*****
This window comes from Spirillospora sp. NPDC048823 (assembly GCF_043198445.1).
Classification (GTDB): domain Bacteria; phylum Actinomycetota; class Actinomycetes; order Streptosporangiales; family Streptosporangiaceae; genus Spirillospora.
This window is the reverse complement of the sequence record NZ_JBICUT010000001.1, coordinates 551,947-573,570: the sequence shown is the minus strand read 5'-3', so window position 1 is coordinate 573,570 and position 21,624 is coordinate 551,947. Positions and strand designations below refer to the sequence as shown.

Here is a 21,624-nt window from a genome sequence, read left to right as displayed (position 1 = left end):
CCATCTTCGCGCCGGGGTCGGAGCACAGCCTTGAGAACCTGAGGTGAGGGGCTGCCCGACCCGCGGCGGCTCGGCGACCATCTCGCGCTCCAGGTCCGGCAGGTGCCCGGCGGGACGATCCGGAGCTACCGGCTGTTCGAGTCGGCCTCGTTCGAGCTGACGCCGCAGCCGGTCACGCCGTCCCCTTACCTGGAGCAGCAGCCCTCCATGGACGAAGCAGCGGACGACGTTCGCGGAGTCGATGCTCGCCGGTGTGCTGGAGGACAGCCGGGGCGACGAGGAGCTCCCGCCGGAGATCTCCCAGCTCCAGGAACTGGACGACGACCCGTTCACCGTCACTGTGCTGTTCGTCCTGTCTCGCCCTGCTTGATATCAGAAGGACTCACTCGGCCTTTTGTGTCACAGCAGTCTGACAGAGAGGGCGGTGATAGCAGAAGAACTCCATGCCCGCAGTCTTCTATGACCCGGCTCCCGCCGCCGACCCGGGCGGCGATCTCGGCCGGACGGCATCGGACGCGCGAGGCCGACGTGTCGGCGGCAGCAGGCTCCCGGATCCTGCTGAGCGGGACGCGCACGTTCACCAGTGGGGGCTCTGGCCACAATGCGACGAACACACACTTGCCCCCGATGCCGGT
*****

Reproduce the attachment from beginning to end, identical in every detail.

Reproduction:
This window comes from Spirillospora sp. NPDC048823 (assembly GCF_043198445.1).
Classification (GTDB): domain Bacteria; phylum Actinomycetota; class Actinomycetes; order Streptosporangiales; family Streptosporangiaceae; genus Spirillospora.
This window is the reverse complement of the sequence record NZ_JBICUT010000001.1, coordinates 551,947-573,570: the sequence shown is the minus strand read 5'-3', so window position 1 is coordinate 573,570 and position 21,624 is coordinate 551,947. Positions and strand designations below refer to the sequence as shown.

Here is a 21,624-nt window from a genome sequence, read left to right as displayed (position 1 = left end):
CCATCTTCGCGCCGGGGTCGGAGCACAGCCTTGAGAACCTGAGGTGAGGGGCTGCCCGACCCGCGGCGGCTCGGCGACCATCTCGCGCTCCAGGTCCGGCAGGTGCCCGGCGGGACGATCCGGAGCTACCGGCTGTTCGAGTCGGCCTCGTTCGAGCTGACGCCGCAGCCGGTCACGCCGTCCCCTTACCTGGAGCAGCAGCCCTCCATGGACGAAGCAGCGGACGACGTTCGCGGAGTCGATGCTCGCCGGTGTGCTGGAGGACAGCCGGGGCGACGAGGAGCTCCCGCCGGAGATCTCCCAGCTCCAGGAACTGGACGACGACCCGTTCACCGTCACTGTGCTGTTCGTCCTGTCTCGCCCTGCTTGATATCAGAAGGACTCACTCGGCCTTTTGTGTCACAGCAGTCTGACAGAGAGGGCGGTGATAGCAGAAGAACTCCATGCCCGCAGTCTTCTATGACCCGGCTCCCGCCGCCGACCCGGGCGGCGATCTCGGCCGGACGGCATCGGACGCGCGAGGCCGACGTGTCGGCGGCAGCAGGCTCCCGGATCCTGCTGAGCGGGACGCGCACGTTCACCAGTGGGGGCTCTGGCCACAATGCGACGAACACACACTTGCCCCCGATGCCGGT